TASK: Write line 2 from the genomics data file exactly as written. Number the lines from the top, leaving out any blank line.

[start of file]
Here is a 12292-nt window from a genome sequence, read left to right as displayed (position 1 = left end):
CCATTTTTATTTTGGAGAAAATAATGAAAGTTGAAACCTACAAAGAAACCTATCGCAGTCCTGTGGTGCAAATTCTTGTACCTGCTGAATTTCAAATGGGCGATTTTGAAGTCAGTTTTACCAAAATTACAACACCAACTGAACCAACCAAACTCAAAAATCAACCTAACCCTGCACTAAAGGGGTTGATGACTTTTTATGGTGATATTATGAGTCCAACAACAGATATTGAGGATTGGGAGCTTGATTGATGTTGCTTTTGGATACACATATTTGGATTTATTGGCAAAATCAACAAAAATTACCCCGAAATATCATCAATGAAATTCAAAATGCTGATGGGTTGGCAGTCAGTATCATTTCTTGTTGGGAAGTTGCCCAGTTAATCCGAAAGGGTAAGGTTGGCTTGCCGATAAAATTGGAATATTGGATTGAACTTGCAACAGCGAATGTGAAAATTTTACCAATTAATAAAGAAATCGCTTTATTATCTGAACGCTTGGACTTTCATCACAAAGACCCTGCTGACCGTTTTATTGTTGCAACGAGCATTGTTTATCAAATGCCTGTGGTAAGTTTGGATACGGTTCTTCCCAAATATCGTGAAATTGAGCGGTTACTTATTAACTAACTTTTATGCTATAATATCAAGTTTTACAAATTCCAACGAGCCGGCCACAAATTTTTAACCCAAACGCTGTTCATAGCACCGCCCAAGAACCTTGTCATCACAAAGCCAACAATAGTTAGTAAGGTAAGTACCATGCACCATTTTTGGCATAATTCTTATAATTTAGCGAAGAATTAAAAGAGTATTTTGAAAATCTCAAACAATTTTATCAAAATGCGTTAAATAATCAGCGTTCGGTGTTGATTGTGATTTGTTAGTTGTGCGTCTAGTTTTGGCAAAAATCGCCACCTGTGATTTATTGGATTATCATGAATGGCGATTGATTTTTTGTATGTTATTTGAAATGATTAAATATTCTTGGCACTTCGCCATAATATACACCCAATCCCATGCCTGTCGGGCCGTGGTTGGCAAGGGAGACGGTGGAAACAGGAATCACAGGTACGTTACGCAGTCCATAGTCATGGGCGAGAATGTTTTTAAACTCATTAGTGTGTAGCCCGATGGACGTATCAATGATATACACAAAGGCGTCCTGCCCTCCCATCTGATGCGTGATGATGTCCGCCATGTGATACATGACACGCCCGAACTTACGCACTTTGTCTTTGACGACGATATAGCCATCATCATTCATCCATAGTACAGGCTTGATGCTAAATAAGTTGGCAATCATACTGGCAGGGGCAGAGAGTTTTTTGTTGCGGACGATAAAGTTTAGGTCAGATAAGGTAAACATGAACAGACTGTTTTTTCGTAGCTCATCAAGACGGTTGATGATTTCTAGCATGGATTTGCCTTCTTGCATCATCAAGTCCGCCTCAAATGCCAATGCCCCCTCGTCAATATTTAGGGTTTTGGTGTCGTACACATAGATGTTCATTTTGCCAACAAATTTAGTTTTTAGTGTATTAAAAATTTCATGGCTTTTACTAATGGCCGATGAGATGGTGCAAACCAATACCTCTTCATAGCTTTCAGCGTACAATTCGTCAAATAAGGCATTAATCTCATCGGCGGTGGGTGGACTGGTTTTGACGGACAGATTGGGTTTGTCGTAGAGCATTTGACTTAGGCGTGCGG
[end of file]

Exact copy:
CCATTTTTATTTTGGAGAAAATAATGAAAGTTGAAACCTACAAAGAAACCTATCGCAGTCCTGTGGTGCAAATTCTTGTACCTGCTGAATTTCAAATGGGCGATTTTGAAGTCAGTTTTACCAAAATTACAACACCAACTGAACCAACCAAACTCAAAAATCAACCTAACCCTGCACTAAAGGGGTTGATGACTTTTTATGGTGATATTATGAGTCCAACAACAGATATTGAGGATTGGGAGCTTGATTGATGTTGCTTTTGGATACACATATTTGGATTTATTGGCAAAATCAACAAAAATTACCCCGAAATATCATCAATGAAATTCAAAATGCTGATGGGTTGGCAGTCAGTATCATTTCTTGTTGGGAAGTTGCCCAGTTAATCCGAAAGGGTAAGGTTGGCTTGCCGATAAAATTGGAATATTGGATTGAACTTGCAACAGCGAATGTGAAAATTTTACCAATTAATAAAGAAATCGCTTTATTATCTGAACGCTTGGACTTTCATCACAAAGACCCTGCTGACCGTTTTATTGTTGCAACGAGCATTGTTTATCAAATGCCTGTGGTAAGTTTGGATACGGTTCTTCCCAAATATCGTGAAATTGAGCGGTTACTTATTAACTAACTTTTATGCTATAATATCAAGTTTTACAAATTCCAACGAGCCGGCCACAAATTTTTAACCCAAACGCTGTTCATAGCACCGCCCAAGAACCTTGTCATCACAAAGCCAACAATAGTTAGTAAGGTAAGTACCATGCACCATTTTTGGCATAATTCTTATAATTTAGCGAAGAATTAAAAGAGTATTTTGAAAATCTCAAACAATTTTATCAAAATGCGTTAAATAATCAGCGTTCGGTGTTGATTGTGATTTGTTAGTTGTGCGTCTAGTTTTGGCAAAAATCGCCACCTGTGATTTATTGGATTATCATGAATGGCGATTGATTTTTTGTATGTTATTTGAAATGATTAAATATTCTTGGCACTTCGCCATAATATACACCCAATCCCATGCCTGTCGGGCCGTGGTTGGCAAGGGAGACGGTGGAAACAGGAATCACAGGTACGTTACGCAGTCCATAGTCATGGGCGAGAATGTTTTTAAACTCATTAGTGTGTAGCCCGATGGACGTATCAATGATATACACAAAGGCGTCCTGCCCTCCCATCTGATGCGTGATGATGTCCGCCATGTGATACATGACACGCCCGAACTTACGCACTTTGTCTTTGACGACGATATAGCCATCATCATTCATCCATAGTACAGGCTTGATGCTAAATAAGTTGGCAATCATACTGGCAGGGGCAGAGAGTTTTTTGTTGCGGACGATAAAGTTTAGGTCAGATAAGGTAAACATGAACAGACTGTTTTTTCGTAGCTCATCAAGACGGTTGATGATTTCTAGCATGGATTTGCCTTCTTGCATCATCAAGTCCGCCTCAAATGCCAATGCCCCCTCGTCAATATTTAGGGTTTTGGTGTCGTACACATAGATGTTCATTTTGCCAACAAATTTAGTTTTTAGTGTATTAAAAATTTCATGGCTTTTACTAATGGCCGATGAGATGGTGCAAACCAATACCTCTTCATAGCTTTCAGCGTACAATTCGTCAAATAAGGCATTAATCTCATCGGCGGTGGGTGGACTGGTTTTGACGGACAGATTGGGTTTGTCGTAGAGCATTTGACTTAGGCGTGCGG